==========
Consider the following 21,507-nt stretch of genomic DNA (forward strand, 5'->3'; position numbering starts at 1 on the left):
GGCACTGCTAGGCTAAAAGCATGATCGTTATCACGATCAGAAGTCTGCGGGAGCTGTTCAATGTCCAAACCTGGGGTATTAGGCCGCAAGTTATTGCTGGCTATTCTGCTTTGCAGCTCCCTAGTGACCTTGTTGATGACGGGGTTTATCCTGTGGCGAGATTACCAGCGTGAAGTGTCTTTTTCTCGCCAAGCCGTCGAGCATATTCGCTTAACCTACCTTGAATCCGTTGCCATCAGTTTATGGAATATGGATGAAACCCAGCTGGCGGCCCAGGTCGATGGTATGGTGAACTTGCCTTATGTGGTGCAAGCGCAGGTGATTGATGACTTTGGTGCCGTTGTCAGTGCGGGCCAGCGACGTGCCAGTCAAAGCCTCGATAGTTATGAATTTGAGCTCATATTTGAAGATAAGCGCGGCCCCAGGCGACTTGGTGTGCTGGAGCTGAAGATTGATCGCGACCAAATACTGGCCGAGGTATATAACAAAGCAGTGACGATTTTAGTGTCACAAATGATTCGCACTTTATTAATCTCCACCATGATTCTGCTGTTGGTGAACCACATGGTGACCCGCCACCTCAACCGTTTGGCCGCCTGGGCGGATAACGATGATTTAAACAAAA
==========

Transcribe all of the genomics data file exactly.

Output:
Consider the following 21,507-nt stretch of genomic DNA (forward strand, 5'->3'; position numbering starts at 1 on the left):
GGCACTGCTAGGCTAAAAGCATGATCGTTATCACGATCAGAAGTCTGCGGGAGCTGTTCAATGTCCAAACCTGGGGTATTAGGCCGCAAGTTATTGCTGGCTATTCTGCTTTGCAGCTCCCTAGTGACCTTGTTGATGACGGGGTTTATCCTGTGGCGAGATTACCAGCGTGAAGTGTCTTTTTCTCGCCAAGCCGTCGAGCATATTCGCTTAACCTACCTTGAATCCGTTGCCATCAGTTTATGGAATATGGATGAAACCCAGCTGGCGGCCCAGGTCGATGGTATGGTGAACTTGCCTTATGTGGTGCAAGCGCAGGTGATTGATGACTTTGGTGCCGTTGTCAGTGCGGGCCAGCGACGTGCCAGTCAAAGCCTCGATAGTTATGAATTTGAGCTCATATTTGAAGATAAGCGCGGCCCCAGGCGACTTGGTGTGCTGGAGCTGAAGATTGATCGCGACCAAATACTGGCCGAGGTATATAACAAAGCAGTGACGATTTTAGTGTCACAAATGATTCGCACTTTATTAATCTCCACCATGATTCTGCTGTTGGTGAACCACATGGTGACCCGCCACCTCAACCGTTTGGCCGCCTGGGCGGATAACGATGATTTAAACAAAA